The UK recorded its highest number of Covid cases in a 24 period with 33,470, while becoming became the first country in Europe to pass 50,000 deaths from the virus.
Infections in over-80s are soaring while the NHS reports the number of people waiting a year or longer for surgery is 107 times higher than 12 months ago, 139,545 patients now compared to 1,305 in September 2019. The consequences are tragic.
Christmas is coming and the economic forecast is bleak. The vaccination and mass testing of the population is set to take off three weeks time – when England’s second lockdown officially ends. An exit strategy and route out of the current restrictions for people and businesses has not been published. Students wonder if they will be stranded at university. Redundancies continue to rise.
And that’s without even mentioning Brexit.
The shock exit of Lee Cain, Downing Street’s director of communications late last night, depletes the PM’s coterie of trusted confidants – the half-a-dozen hard-line Brexiters led by Dominic Cummings, including the UK’s chief Brexit negotiator Lord [David] Frost.
So it is significant, very significant that the prime minister’s director of communications has resigned at such a critical moment, throwing Downing Street into chaos right at the time of multiple national crises.
Yet Cain’s exit has been spun by the political class into a navel gazing exercise. The intrigue at the power-play playing-out in No10 has become irresistible and speculation abounds as to whether the PM’s fiancé Carrie Symonds, mother of Johnson’s newest born son, has the PM’s ear and final say on political appointments.
‘It is court gossip masquerading as journalism’
Guardian columnist George Monbiot put the spotlight on the media’s spotlight, criticising editors for focusing on the “distraction” caused by Cain’s resignation, rather than the Brexit Armageddon about to tear the UK asunder.
“Putting the resignation of a Downing Street adviser as top headline during a moment of multiple global and national crises is political reporting at its worst, it is court gossip masquerading as journalism,” Monbiot told today’s BBC’s Politics Live.
“It doesn’t make any difference anyway, their job is done,” said Monbiot, predicting Cummings may leave with Cain at the end of the year, having “steered through the Brexit transition period” to arrive at no-deal, “which is certainly what they wanted.”
“They will bequeath to us the deregulatory dystopia that they see as Nirvana so for them it’s mission accomplished. Job done,” said Monbiot.
Brexit is the proclaimed raison d’être of Johnson’s government elected less than a year ago with the promise of an “oven ready deal” to “get Brexit done”.
Except it is far from done and, given the timeframe, is looking ever less likely to be so. Ireland’s foreign minister Simon Coveney warned yesterday that the last gasp talks could “fall apart” and force a no-deal., admitting: “That wouldn’t shock me at all.”
“Level playing field” guarantees on workers’ rights, environmental regulations, state aid for industries, tax and fishing remain the blocks to a deal, which if not agreed by “some point next week” will mean “real problems” said Coveney.
Johnson has a herculean task with Brexit and the pandemic coinciding and his success will depend on how much he can win over public support. Communications will of course be key but he has just lost his key man and is starting from a desperately deep place already, given the prime minister’s reputation.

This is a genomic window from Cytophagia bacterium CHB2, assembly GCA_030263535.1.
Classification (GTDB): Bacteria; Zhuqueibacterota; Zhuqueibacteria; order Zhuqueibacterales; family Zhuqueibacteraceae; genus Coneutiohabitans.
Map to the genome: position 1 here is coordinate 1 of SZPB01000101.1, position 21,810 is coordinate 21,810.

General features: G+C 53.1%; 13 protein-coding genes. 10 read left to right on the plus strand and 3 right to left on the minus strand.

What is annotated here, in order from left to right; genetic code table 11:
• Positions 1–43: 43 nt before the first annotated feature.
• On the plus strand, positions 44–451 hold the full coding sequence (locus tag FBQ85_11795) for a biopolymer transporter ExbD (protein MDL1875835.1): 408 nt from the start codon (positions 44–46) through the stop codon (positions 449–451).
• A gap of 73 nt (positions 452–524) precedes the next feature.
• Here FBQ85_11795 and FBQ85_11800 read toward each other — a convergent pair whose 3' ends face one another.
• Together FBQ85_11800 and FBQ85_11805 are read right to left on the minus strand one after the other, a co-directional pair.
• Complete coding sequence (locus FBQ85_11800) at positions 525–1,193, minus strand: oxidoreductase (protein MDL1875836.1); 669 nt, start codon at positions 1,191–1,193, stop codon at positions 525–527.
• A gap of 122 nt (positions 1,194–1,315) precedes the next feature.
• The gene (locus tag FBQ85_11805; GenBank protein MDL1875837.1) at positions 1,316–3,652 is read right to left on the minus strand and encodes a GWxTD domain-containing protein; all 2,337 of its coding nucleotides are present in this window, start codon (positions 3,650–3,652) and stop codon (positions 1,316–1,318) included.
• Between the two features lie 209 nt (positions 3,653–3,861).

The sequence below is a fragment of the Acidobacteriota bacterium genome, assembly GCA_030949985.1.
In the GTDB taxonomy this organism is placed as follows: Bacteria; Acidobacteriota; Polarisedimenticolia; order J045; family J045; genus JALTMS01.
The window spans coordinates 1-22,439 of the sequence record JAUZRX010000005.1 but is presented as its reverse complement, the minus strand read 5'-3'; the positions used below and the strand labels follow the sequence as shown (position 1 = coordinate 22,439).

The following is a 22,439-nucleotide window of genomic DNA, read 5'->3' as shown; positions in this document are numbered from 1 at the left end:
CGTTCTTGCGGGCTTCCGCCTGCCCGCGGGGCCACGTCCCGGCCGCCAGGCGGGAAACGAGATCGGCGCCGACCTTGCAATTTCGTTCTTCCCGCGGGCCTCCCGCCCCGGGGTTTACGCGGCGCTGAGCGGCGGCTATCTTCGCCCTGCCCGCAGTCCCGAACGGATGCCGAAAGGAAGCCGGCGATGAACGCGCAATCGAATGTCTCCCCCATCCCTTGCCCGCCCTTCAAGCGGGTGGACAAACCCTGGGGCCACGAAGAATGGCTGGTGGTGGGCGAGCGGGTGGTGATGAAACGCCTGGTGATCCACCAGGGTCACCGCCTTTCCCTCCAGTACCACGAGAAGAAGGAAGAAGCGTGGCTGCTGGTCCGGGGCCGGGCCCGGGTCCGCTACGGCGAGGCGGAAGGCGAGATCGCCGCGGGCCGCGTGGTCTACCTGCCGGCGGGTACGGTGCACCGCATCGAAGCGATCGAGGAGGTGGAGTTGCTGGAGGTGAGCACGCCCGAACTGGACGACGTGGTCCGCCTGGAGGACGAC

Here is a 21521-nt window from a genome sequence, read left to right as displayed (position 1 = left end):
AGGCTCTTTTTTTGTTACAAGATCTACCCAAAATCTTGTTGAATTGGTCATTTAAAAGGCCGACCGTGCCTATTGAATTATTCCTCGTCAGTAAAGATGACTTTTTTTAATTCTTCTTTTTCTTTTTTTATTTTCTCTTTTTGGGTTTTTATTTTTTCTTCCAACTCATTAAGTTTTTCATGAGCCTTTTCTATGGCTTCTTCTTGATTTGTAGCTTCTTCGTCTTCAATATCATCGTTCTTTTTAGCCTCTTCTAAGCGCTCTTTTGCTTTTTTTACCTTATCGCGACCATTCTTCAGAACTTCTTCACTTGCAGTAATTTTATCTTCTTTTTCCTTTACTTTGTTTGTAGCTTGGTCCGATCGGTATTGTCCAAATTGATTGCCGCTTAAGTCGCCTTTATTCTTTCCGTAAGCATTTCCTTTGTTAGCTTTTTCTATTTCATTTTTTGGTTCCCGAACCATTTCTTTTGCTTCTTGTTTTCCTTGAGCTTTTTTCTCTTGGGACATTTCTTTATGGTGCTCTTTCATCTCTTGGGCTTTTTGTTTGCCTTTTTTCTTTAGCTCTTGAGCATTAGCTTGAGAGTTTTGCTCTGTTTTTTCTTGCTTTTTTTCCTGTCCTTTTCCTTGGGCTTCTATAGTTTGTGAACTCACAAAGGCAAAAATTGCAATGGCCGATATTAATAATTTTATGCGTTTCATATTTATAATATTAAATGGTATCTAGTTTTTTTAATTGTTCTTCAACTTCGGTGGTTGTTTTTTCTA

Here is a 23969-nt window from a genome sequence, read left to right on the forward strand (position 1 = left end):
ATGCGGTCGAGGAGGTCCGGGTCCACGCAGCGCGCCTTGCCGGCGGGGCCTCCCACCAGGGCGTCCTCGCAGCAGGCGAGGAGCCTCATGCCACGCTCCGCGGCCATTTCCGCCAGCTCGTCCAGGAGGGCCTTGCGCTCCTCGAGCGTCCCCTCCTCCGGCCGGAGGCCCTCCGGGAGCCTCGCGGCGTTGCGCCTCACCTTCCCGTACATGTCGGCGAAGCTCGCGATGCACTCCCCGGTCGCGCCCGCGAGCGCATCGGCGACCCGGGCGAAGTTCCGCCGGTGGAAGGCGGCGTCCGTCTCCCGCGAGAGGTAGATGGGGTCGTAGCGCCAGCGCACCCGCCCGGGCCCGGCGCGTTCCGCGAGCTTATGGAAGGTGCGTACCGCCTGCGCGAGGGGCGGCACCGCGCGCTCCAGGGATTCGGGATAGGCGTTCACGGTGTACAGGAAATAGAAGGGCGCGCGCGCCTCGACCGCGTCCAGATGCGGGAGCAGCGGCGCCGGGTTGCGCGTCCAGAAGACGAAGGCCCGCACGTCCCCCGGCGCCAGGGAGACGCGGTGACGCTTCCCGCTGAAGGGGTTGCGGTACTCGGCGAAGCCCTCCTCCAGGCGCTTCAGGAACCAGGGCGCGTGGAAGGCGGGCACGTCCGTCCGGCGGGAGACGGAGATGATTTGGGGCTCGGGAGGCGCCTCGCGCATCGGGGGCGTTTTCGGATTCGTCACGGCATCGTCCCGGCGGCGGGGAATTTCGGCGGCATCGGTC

‘The best liar ever to serve as prime minister’
Just last week Rory Stewart – who challenged Johnson for the Conservative party leadership and keys to No10 in 2019 – branded Johnson as the “most accomplished liar in public life” and perhaps “the best liar ever to serve as prime minister”.
In a scathing piece for the Times Literary Supplement Stewart opines that Johnson may have a “natural talent” for lying “but a lifetime of practice and study has allowed him to uncover new possibilities”.
Stewart was kicked out of the Conservative party along with 20 other Tory MPs for opposing the government’s Brexit policy last summer, and stepped down as an MP in October to run as an independent candidate for London mayor.
The position served as a springboard in Johnson’s long campaign to become PM and though Stewart still aspires to the same ascent, he withdrew his candidacy to become London mayor after the 2020 election was postponed because of the coronavirus.
‘Gammons 4 London’ is UKIP’s actual London mayoral candidate
With just over six months before the election, the race to become the capital’s mayor returned to social media today with “Gammons 4 London” trending on Twitter after users responded to UKIP’s announcement that Dr Peter Gammons is their candidate to take on Sadiq Khan.
Gammons is “an internationally respected motivational speaker and an award-winning and best-selling author”. However “gammons” is also a popular term deployed on social media and used as “insult with which to describe red-faced conservative men and Ukippers ranting about Brexit.”
Actor David Schnieder’s tweet encapsulated the sense of being trolled by UKIP and the levels of bafflement arising from Gammons’ selection, surmising: “Whoever’s writing the script for 2020 just jumped the shark.”
Others pondered the theory of nominative determinism and how far a person’s life is influenced by their given name, reminding that UKIP’s former leader launched a stream of similar memes, jokes and parody posts when he was appointed to head the party – was Dick Braine.